The Writers Guild of America revealed Tuesday that although employment numbers are rising for members, compensation is dramatically behind.

“While record numbers of members are currently employed, individual writer compensation is not where it should be, with too many members working at or close to minimum,” the WGA West told its members from president David A. Goodman, VP Marjorie David and secretary-treasurer Michelle Mulroney. The updates come ahead of Minimum Basic Agreement contract negotiations with the Alliance of Motion Picture and Television Producers. The current three-year deal expires May 1, though no talks have been set.

“Our MBA focus must be to ensure that writers are being fairly compensated for the global value of the content that has continued to bring banner profits to our employers, and that our benefit plans remain healthy,” the message reads.

The guild’s eight-month standoff with the major Hollywood talent agencies has heightened worries that the WGA will go on strike after the contract expires. The WGA required on April 13 that members fire their agents if the agents had not signed a Code of Conduct, which bans agents from taking packaging fees and prohibits agencies from owning production affiliates.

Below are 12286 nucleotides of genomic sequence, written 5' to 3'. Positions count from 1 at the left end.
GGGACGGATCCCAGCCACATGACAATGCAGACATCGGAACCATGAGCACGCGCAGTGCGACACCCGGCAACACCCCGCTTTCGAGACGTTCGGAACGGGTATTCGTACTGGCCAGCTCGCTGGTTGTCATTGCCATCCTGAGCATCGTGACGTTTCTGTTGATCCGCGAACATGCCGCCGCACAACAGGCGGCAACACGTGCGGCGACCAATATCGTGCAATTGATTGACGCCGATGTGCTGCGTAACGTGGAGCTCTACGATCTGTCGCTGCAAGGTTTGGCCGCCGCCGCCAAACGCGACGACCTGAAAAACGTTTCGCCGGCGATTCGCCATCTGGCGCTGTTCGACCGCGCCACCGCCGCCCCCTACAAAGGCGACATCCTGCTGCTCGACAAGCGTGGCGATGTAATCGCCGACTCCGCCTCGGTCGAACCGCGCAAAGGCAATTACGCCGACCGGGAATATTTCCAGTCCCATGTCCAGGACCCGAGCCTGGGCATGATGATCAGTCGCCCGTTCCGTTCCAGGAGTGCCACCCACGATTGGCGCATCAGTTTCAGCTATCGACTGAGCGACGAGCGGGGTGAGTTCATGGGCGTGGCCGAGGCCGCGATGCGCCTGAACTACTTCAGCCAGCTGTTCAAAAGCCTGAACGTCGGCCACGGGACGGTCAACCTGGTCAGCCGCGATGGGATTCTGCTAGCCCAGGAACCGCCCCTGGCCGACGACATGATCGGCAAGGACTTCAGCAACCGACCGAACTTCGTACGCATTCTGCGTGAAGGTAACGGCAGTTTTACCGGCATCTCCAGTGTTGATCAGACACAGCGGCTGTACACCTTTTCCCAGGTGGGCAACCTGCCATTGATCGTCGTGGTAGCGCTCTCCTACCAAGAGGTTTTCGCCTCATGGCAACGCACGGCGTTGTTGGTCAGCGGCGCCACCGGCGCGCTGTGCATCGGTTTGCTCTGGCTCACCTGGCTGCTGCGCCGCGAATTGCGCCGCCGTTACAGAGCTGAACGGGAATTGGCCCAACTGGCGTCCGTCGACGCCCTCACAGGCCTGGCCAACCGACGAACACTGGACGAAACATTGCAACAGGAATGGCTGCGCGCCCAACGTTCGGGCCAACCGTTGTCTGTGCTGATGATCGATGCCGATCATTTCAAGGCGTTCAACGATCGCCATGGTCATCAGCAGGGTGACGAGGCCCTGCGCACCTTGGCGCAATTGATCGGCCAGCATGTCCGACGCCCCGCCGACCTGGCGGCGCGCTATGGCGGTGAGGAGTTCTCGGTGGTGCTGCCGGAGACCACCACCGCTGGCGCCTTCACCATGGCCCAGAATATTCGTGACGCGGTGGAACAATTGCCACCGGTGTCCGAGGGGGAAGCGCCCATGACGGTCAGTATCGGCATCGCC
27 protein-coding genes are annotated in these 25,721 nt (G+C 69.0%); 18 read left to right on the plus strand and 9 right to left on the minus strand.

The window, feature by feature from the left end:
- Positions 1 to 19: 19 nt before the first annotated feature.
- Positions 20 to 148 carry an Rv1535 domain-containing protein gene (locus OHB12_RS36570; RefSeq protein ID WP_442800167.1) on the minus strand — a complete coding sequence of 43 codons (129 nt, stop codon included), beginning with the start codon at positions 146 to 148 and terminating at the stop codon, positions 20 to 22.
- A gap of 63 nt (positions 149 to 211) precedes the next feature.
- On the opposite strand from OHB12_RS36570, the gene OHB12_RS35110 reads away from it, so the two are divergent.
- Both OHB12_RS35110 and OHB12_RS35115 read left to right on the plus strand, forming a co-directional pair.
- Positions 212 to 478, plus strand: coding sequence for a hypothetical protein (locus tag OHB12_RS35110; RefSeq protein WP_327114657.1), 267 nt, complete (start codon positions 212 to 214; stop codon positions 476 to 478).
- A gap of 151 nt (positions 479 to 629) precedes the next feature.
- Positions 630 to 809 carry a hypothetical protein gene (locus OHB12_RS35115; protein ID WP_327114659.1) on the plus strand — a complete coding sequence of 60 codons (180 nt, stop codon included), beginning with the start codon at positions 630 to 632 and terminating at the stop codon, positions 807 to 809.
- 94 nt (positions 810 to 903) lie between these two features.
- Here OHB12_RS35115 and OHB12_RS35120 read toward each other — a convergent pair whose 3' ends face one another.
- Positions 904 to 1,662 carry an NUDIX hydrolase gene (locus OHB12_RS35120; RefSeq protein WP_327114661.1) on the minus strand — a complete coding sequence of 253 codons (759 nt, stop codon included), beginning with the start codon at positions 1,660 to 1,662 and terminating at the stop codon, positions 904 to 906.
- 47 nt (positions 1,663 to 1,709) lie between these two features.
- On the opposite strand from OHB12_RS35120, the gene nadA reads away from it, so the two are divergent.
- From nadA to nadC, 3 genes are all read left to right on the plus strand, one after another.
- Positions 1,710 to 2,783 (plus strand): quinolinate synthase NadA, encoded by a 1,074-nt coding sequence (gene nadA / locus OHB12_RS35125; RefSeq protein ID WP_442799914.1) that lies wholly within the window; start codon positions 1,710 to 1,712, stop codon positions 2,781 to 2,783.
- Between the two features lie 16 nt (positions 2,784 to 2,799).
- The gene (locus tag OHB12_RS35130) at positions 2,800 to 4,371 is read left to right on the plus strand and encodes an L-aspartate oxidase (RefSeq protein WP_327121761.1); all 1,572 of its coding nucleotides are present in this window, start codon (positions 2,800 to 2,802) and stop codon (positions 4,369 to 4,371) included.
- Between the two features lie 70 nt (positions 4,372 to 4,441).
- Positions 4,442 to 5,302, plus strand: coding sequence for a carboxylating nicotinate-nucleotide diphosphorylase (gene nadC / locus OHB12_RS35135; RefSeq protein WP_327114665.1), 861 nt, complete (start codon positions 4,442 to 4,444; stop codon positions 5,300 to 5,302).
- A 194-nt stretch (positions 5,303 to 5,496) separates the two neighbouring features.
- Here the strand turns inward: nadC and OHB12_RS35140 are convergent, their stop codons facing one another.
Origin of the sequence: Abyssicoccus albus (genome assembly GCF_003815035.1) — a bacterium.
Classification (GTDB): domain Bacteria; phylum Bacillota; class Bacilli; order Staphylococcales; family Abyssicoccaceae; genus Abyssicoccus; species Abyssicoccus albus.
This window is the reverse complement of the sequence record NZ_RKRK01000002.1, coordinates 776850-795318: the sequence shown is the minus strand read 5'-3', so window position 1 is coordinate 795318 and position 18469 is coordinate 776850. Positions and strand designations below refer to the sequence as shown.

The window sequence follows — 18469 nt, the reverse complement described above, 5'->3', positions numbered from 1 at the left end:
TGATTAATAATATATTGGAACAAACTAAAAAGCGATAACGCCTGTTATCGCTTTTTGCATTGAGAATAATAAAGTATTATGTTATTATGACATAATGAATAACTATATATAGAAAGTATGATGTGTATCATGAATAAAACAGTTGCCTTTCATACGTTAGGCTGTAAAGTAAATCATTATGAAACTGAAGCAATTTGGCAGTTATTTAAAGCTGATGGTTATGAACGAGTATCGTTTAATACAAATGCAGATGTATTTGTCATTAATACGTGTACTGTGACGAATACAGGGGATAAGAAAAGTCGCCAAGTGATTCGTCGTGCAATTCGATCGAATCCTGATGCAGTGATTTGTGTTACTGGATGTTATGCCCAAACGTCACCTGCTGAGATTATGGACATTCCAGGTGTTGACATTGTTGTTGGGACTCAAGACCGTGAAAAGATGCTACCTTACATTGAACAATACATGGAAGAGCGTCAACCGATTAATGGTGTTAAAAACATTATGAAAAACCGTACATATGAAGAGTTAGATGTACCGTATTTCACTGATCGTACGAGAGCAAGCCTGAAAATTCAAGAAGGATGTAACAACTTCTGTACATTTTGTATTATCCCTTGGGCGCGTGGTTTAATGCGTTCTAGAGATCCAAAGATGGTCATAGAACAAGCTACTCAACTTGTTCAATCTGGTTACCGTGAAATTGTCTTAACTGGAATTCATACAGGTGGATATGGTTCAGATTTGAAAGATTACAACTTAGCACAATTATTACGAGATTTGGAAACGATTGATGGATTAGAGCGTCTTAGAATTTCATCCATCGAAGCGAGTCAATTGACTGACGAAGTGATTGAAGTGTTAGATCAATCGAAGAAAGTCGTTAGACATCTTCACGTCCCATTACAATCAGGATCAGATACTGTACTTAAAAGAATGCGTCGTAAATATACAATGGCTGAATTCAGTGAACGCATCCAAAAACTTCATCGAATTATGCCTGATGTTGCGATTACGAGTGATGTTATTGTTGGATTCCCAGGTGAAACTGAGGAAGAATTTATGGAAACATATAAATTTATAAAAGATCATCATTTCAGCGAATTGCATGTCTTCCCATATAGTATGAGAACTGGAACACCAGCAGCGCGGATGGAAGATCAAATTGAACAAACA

In a promising sign, the letter added that WGA West members employment are reaching peak levels similar to 20 years ago, reporting that 1,000 screenwriters collected over $100 million in earnings each quarter.

“This level of employment and earnings has been sustained for two years now, a change from the period in 2012-14 when quarterly employment in features was typically around 700 writers,” the message continues. “Television employment remains at its highest level in history: there have been more than 4,500 members working in TV for the last five years and counting, now approaching 5,000, with more than 350 scripted series in production for each of the last three seasons.”

The WGA is required to seek approval of its “pattern of demands” before meeting with the companies. WGA West executive director David Young, who orchestrated the bitter 2007-08 strike, will serve as chief negotiator. Mulroney, Shawn Ryan and Betsy Thomas are the co-chairs.

Tuesday’s message to members concluded that the negotiating committee will meet Tuesday night and review members’ responses to its recent survey. The message added, “In January, the membership will have the opportunity to vote on a Pattern of Demands, and following that, member meetings will be convened for the Committee to lay out initial proposals and get feedback.”